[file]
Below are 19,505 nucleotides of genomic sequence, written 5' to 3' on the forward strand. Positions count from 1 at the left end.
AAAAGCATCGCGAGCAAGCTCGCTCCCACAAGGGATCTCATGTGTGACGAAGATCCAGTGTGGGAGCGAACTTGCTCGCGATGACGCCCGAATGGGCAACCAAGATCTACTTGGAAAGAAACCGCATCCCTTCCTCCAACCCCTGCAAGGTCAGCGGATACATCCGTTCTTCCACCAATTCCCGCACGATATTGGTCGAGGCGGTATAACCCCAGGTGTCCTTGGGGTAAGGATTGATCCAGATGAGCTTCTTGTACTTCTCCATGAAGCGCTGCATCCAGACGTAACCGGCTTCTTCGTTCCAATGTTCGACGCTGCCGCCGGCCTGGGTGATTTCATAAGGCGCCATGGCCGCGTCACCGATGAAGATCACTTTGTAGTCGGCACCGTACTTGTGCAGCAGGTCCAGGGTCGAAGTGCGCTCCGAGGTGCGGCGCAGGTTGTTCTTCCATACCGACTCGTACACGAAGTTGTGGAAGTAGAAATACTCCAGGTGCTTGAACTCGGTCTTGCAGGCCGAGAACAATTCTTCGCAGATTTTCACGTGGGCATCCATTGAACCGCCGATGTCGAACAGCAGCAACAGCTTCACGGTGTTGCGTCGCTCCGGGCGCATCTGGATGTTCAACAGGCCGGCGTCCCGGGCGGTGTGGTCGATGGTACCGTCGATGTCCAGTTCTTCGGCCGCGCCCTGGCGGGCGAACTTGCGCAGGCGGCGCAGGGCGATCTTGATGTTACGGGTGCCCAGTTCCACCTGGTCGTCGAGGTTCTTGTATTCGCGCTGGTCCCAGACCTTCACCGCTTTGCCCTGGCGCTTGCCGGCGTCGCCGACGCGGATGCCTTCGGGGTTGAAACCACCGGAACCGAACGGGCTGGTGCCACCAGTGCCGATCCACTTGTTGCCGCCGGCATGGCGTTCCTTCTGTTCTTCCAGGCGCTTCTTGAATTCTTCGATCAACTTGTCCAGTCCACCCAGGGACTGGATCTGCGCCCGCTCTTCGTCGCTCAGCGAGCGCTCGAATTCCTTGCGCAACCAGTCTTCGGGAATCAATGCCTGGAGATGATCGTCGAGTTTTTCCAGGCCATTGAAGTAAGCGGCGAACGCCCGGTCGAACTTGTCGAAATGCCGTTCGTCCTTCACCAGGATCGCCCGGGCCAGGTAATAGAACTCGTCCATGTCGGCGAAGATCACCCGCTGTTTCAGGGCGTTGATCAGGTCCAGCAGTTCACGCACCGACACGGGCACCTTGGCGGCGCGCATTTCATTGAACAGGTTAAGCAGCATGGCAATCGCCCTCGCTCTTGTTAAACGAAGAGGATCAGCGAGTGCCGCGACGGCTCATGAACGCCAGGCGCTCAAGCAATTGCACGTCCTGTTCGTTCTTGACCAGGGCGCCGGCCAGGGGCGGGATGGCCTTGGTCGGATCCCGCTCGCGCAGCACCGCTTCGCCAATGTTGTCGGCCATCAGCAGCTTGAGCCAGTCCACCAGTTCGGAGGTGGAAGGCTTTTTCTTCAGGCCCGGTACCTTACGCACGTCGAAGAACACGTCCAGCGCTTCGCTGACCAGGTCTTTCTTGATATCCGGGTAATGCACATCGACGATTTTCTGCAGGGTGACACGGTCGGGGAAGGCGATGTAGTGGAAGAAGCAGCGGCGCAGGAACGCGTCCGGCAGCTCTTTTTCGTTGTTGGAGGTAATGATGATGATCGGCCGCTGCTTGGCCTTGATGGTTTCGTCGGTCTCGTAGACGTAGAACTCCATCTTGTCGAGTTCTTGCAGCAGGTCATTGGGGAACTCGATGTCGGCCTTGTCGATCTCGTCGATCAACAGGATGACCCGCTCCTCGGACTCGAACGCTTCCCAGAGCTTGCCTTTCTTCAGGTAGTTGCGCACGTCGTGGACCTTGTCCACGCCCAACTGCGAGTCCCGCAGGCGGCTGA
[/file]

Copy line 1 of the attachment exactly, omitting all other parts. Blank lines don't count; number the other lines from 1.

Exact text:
Below are 19,505 nucleotides of genomic sequence, written 5' to 3' on the forward strand. Positions count from 1 at the left end.